surveySurvey results – We asked you during January 2010 whether you got a bonus in December, and then to let us know if it was more or less than expected. Well,  it really is as we expected….51.9% of respondents received….

No bonus at all! A reality check from the current economic situation – but I must add, if your firm did well and you did not receive a bonus, start submitting your CV to other companies.

Next was 18.2% of the respondents who said they got a bonus, but which was lower than they expected. Again it must be said that this is caused by the recession, maybe if you had a better understanding of the firm’s profitability it would be easier to understand and accept.

Then 16.9% said that they received more than they expected – this is a positive sign, although it could be that staff expected the worst last year and normal bonuses were more appreciated. For firms where these respondents originate, well done – it is a case of over delivering on the expectations. These staff members will be your key employees this year.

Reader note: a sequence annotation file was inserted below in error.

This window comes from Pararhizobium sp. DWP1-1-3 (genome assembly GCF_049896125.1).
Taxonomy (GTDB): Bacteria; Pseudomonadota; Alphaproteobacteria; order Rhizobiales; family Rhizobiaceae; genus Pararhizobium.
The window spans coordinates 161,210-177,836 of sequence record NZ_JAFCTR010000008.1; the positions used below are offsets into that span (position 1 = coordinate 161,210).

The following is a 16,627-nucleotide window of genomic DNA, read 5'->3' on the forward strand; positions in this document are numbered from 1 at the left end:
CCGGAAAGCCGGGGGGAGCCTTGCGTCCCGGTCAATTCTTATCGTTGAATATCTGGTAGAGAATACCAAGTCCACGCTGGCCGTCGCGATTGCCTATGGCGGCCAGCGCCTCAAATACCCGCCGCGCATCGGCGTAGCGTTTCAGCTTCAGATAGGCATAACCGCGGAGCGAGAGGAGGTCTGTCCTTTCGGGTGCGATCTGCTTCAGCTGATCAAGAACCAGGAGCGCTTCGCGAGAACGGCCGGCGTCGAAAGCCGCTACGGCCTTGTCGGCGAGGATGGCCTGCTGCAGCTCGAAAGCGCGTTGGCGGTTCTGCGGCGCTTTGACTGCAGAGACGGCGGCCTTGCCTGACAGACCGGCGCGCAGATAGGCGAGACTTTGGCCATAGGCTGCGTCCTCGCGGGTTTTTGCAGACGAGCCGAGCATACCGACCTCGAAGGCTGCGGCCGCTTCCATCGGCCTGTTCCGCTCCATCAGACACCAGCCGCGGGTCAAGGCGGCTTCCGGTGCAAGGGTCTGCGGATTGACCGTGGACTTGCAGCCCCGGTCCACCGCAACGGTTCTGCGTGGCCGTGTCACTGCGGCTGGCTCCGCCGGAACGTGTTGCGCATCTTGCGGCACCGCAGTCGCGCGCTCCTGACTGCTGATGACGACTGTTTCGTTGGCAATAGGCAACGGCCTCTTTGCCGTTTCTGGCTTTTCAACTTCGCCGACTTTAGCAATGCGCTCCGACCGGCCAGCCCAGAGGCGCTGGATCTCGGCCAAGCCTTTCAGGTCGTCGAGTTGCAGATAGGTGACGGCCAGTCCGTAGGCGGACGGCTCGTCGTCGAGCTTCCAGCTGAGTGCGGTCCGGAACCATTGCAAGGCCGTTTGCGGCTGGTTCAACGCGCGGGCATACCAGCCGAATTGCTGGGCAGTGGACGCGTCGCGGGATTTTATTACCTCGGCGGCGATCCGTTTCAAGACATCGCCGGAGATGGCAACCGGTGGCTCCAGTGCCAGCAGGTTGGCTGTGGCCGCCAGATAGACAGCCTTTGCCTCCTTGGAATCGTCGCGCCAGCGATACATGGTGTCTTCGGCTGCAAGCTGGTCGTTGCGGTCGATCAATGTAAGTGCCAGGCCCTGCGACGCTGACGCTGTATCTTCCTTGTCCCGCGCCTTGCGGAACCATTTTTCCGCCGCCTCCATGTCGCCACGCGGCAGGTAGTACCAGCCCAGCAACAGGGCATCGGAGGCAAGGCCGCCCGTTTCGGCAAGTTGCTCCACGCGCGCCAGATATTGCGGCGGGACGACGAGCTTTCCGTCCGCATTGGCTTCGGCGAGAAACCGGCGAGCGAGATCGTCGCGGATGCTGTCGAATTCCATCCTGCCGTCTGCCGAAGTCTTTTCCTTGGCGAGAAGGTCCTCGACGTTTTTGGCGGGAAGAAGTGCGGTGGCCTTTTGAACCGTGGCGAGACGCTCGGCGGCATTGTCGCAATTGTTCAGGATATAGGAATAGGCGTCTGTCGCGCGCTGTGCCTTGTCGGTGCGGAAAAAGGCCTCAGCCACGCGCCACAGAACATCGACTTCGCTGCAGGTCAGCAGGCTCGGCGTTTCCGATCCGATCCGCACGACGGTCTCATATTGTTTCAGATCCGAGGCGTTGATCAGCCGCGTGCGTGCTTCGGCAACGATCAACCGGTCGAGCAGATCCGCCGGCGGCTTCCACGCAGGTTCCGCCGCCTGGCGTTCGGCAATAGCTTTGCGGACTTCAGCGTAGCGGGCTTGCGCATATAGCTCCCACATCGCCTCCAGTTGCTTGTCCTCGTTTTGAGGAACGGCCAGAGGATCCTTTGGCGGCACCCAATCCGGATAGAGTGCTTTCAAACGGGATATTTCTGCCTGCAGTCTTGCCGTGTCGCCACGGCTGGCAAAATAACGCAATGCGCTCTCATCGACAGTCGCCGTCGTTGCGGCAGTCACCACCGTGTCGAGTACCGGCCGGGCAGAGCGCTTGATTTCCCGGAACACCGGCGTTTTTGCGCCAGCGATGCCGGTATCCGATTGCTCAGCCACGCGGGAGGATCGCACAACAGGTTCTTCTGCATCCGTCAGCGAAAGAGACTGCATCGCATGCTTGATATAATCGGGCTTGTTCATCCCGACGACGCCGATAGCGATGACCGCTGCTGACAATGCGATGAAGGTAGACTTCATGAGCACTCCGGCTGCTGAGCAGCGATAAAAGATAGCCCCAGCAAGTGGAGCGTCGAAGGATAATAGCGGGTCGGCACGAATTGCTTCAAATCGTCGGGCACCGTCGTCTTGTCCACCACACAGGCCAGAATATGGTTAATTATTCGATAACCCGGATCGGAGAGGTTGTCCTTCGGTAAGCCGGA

13% got what they expected, not a very measurable survey question, as these people could have received a 14th cheque, or received nothing, but expected what they got. Also these firms could have communicated the situation really well, in which case people would have expected exactly what they received. So apologies, my bad as the kids say – should have taken this option out of the survey.

Thanks to all of those who responded, if does paint a picture that South African law firms are a little apprehensive about the coming year, as the majority did not pay bonuses or paid less than their staff expected.

The important message to all legal firms is that they should keep their staff up to date with the financial health of the firm and if staff are going to be retrenched, that it is communicated properly and effectively to staff. This allows the staff to focus on the work where they can make a difference and forget about their job security. And bonuses should rather be incentive targets, well communicated and measured often – that way each person feels responsible for their share and can be rewarded or penalised accordingly.

Contributed by:
Malcolm Pearson




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